Cardinals rout Reds in opener


The Reds had no problem admitting the Cardinals were the best team in baseball before this series began.

Brandon Phillips said it. Dusty Baker did, too. Joey Votto said he respects no team in baseball more than the Cardinals.

On record alone, they had no choice but to give St. Louis the credit it deserves, even if they were also thinking they were just as good as the Cardinals, something they hoped to show in the first series of the season against the Cardinals at Great American Ball Park.

A 9-2 butt-whipping by the Cardinals in the first game Friday proved those words all too correct. St. Louis (40-21) looked as good as its record and made the Reds (36-25) look a lot worse than theirs.

It was the second straight lopsided loss at home for the Reds, who fell 12-4 to the Rockies on Wednesday.

“It’s very discouraging to get your butt kicked a couple nights in a row,” Baker said. “That’s enough.”

St. Louis now leads the Reds and Pirates (36-25) by four games. The Cardinals are 5-2 against the Reds and haven’t allowed the Reds to score more than two runs in the last six games.

In the last two games, Reds pitchers gave up 36 hits and 21 runs. That’s easily the worst two-game stretch of the season for the staff.

The Reds have lost three in a row at home for the first time in 2013, something that has to eat at Votto, who said before Friday’s game, “It’s important to go out there every day with the mindset that you’re facing the best in the world and, at any point, someone can embarrass you in front of your home fans. That’s who we play for. That’s who we entertain. We certainly want to make them happy.”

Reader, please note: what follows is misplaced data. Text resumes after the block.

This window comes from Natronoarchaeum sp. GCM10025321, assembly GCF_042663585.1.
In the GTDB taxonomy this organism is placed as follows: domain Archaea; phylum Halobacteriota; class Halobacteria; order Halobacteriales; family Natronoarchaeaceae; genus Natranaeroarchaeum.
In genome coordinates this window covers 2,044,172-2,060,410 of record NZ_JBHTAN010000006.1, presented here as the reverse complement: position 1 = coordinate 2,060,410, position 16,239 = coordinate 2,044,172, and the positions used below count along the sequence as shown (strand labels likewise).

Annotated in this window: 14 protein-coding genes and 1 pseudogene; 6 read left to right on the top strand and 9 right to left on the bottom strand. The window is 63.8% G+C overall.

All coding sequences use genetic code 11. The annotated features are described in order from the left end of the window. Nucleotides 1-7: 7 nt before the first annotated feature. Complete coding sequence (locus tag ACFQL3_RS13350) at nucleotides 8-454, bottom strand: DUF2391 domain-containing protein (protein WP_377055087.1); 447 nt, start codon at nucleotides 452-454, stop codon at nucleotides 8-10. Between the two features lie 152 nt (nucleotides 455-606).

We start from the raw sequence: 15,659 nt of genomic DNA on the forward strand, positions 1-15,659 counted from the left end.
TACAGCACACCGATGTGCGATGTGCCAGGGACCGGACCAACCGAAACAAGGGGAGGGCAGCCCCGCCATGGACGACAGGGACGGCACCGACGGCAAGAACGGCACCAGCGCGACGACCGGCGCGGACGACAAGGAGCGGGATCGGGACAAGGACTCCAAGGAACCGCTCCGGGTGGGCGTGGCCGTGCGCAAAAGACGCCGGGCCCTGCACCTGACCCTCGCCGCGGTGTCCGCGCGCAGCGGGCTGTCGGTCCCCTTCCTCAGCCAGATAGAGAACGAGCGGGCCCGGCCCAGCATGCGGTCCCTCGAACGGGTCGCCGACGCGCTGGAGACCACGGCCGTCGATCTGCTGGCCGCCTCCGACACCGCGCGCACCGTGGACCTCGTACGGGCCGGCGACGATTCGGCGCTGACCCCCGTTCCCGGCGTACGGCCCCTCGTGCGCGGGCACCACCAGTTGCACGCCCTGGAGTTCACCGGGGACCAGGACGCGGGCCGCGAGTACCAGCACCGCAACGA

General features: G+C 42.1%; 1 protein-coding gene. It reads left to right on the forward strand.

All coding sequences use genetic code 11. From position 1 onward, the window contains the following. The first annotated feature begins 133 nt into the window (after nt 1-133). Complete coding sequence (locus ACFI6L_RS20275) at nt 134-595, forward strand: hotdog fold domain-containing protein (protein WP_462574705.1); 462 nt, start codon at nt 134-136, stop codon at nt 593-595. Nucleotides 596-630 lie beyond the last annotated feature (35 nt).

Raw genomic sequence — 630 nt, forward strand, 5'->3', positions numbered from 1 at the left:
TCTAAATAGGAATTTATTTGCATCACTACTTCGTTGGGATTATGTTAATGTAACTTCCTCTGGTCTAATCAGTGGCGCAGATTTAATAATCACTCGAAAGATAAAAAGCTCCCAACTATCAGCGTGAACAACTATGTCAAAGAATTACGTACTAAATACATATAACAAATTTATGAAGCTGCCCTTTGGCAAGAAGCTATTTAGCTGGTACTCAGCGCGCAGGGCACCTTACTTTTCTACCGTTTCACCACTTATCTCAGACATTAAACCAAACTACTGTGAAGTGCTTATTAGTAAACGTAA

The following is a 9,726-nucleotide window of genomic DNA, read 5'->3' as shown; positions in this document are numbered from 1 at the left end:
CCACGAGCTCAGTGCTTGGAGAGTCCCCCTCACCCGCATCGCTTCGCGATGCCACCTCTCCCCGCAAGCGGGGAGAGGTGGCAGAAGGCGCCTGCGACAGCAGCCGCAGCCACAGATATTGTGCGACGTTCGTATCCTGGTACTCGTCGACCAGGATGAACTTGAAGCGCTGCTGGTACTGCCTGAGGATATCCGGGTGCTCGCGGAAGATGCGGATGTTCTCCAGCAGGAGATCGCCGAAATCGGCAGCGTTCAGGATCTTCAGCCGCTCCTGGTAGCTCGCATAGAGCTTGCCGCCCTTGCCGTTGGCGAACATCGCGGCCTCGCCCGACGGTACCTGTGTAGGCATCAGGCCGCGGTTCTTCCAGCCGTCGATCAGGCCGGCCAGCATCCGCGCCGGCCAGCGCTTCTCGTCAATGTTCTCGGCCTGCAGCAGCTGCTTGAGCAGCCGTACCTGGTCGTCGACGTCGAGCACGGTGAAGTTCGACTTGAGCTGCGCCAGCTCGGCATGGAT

The Cardinals got to Reds starter Mike Leake with three runs in the fourth. A two-out RBI single by David Freese brought in the first run, and the next two batters, John Jay and Pete Kozma, also knocked in runs with singles.

Leake left after five, having given up six hits and those three runs. It was only the second time this season in 12 starts he didn’t last past the fifth.

Logan Ondrusek took over in the sixth and gave up four runs on four hits, including three doubles as the Cardinals stretched their lead to 7-0.

Cardinals starter Adam Wainwright (9-3) didn’t give up a run until the sixth. He left after seven innings, having allowed two runs on seven hits.

“He mixes his pitches up so well,” Reds third baseman Todd Frazier said. “I think his curveball is probably his best pitch. That thing starts off as a fastball and kind of rides like a wave and just drops. Even if you’re able to see it out of his hand, it still drops out of the sky. He never hangs it. At least I haven’t seen it yet.”



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